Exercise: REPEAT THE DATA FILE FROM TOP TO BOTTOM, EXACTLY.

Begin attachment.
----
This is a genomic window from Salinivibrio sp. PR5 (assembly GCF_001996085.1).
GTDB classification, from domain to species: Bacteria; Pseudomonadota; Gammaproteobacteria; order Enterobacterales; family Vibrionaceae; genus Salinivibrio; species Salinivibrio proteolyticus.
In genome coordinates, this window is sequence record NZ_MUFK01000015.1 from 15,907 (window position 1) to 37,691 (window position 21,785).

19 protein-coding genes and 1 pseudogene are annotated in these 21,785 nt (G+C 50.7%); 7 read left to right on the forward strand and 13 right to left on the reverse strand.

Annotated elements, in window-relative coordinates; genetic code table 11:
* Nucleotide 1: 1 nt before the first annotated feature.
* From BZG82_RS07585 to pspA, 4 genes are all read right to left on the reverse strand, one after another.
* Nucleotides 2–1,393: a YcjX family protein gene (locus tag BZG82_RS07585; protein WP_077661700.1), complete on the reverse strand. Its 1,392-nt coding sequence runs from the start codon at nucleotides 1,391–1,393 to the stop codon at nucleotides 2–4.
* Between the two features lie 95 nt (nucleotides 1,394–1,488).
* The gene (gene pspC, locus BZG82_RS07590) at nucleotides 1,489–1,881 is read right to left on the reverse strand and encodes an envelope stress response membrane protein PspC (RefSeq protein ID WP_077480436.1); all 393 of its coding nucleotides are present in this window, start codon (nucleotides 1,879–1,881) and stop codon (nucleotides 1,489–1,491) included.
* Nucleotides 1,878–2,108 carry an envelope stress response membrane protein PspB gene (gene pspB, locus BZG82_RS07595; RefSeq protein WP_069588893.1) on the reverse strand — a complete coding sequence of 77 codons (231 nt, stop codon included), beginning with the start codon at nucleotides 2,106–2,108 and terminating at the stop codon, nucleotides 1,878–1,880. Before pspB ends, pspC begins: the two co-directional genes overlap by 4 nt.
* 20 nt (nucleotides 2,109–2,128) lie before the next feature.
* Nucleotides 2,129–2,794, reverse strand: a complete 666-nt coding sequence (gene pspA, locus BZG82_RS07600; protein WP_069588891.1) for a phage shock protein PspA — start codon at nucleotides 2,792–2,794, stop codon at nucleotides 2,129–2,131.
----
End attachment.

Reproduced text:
This is a genomic window from Salinivibrio sp. PR5 (assembly GCF_001996085.1).
GTDB classification, from domain to species: Bacteria; Pseudomonadota; Gammaproteobacteria; order Enterobacterales; family Vibrionaceae; genus Salinivibrio; species Salinivibrio proteolyticus.
In genome coordinates, this window is sequence record NZ_MUFK01000015.1 from 15,907 (window position 1) to 37,691 (window position 21,785).

19 protein-coding genes and 1 pseudogene are annotated in these 21,785 nt (G+C 50.7%); 7 read left to right on the forward strand and 13 right to left on the reverse strand.

Annotated elements, in window-relative coordinates; genetic code table 11:
* Nucleotide 1: 1 nt before the first annotated feature.
* From BZG82_RS07585 to pspA, 4 genes are all read right to left on the reverse strand, one after another.
* Nucleotides 2–1,393: a YcjX family protein gene (locus tag BZG82_RS07585; protein WP_077661700.1), complete on the reverse strand. Its 1,392-nt coding sequence runs from the start codon at nucleotides 1,391–1,393 to the stop codon at nucleotides 2–4.
* Between the two features lie 95 nt (nucleotides 1,394–1,488).
* The gene (gene pspC, locus BZG82_RS07590) at nucleotides 1,489–1,881 is read right to left on the reverse strand and encodes an envelope stress response membrane protein PspC (RefSeq protein ID WP_077480436.1); all 393 of its coding nucleotides are present in this window, start codon (nucleotides 1,879–1,881) and stop codon (nucleotides 1,489–1,491) included.
* Nucleotides 1,878–2,108 carry an envelope stress response membrane protein PspB gene (gene pspB, locus BZG82_RS07595; RefSeq protein WP_069588893.1) on the reverse strand — a complete coding sequence of 77 codons (231 nt, stop codon included), beginning with the start codon at nucleotides 2,106–2,108 and terminating at the stop codon, nucleotides 1,878–1,880. Before pspB ends, pspC begins: the two co-directional genes overlap by 4 nt.
* 20 nt (nucleotides 2,109–2,128) lie before the next feature.
* Nucleotides 2,129–2,794, reverse strand: a complete 666-nt coding sequence (gene pspA, locus BZG82_RS07600; protein WP_069588891.1) for a phage shock protein PspA — start codon at nucleotides 2,792–2,794, stop codon at nucleotides 2,129–2,131.